ONLY HUMAN may well be one of the most important podcasts of all time. While this may seem like an incredibly bold claim, when faced with competition like This American Life and Welcome to Night Vale, both of which are so influential as to lead to entire genres of similar podcasts, I think it’s a claim worth making.
Only Human may not end up being as influential. It certainly doesn’t present a new style, its structure and interviews placing it firmly in the genre of non-fiction NPR-style podcasts inspired by This American Life. Only Human seems to share more with another NPR podcast, Radiolab, than it does with Ira Glass’ show. As such, its structure or style aren’t anything new or surprising.
Only Human is a half hour weekly podcast dealing with a new story every week. There are a number of similar podcasts with a similar formula, each catering to different interests; Lore, for those who want to know about history and folklore, 99% Invisible for those interested in design, NPR’s Planet Money for economics, and Hidden Brain for those interested in psychology. Given this, one might ask what could be so special about this podcast as to prompt me to make such a bold statement, and the answer is fairly simple; theme and content.
Only Human has, as far as I am aware, a unique theme; illness and human flaws, varying from mental health to cancer to a miniseries on deafness. This alone would make it fairly interesting, but what makes Only Human special is its treatment of these issues. Every episode doesn’t just address the issue at hand and explain it; instead it opts to take a more complex view of each issue through a human lens. An episode on bipolar disorder presents us with a specific person’s struggle with the condition, and a dilemma they faced when their treatment began to damage their kidneys. The very first episode talks about an issue the host faced when she discovered that she was pregnant shortly after being diagnosed with cancer. The episode on deafness deals with a composer, who despite losing his hearing opted not to get treatment that could have allowed him to regain it. All of these stories are incredibly important; they address illness not as a simple state of nonfunctionality, but as a very human issue, which raises difficult individual and personal questions. It is a profoundly interesting, nuanced look at disability and illness.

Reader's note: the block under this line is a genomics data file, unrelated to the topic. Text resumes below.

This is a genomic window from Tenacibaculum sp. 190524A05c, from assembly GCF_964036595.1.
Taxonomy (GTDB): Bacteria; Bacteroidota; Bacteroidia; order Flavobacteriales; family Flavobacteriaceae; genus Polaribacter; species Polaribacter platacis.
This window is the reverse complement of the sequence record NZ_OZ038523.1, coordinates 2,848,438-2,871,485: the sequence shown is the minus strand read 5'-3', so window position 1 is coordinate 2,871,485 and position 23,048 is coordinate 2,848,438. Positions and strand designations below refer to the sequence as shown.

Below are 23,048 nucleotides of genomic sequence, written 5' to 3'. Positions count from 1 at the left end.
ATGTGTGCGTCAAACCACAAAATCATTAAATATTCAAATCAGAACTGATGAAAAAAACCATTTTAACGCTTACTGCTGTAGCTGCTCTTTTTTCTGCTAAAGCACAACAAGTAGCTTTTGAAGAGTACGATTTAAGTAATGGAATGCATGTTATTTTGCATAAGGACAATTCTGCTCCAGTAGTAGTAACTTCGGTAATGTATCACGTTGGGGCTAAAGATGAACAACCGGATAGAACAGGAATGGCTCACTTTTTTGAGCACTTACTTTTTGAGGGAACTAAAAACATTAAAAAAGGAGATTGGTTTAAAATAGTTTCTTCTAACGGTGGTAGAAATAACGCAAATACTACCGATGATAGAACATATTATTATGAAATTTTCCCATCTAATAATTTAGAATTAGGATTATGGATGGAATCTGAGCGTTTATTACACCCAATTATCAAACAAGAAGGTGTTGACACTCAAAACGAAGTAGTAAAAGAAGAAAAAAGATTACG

That is why I think Only Human is so important. While it may not be hugely influential from a creative perspective, I certainly hope that it is influential when it comes to how people view illness and disability. Fanmail read out during the episodes shows that these stories (despite being things I hadn’t even considered before) are not uncommon, they merely come from people who often don’t have a voice beyond the pre-constructed narratives about disability. No one is portrayed as a tragic victim of circumstance or an object of pity, they are addressed as a human, dealing with a problem which raises all kinds of personal, practical and even philosophical questions. Only Human is so important because it provides an incredibly interesting and much-needed view on issues that are not discussed enough.
I thoroughly recommend Only Human. It is available on iTunes, Podbay, Stitcher and at http://www.wnyc.org/shows/onlyhuman/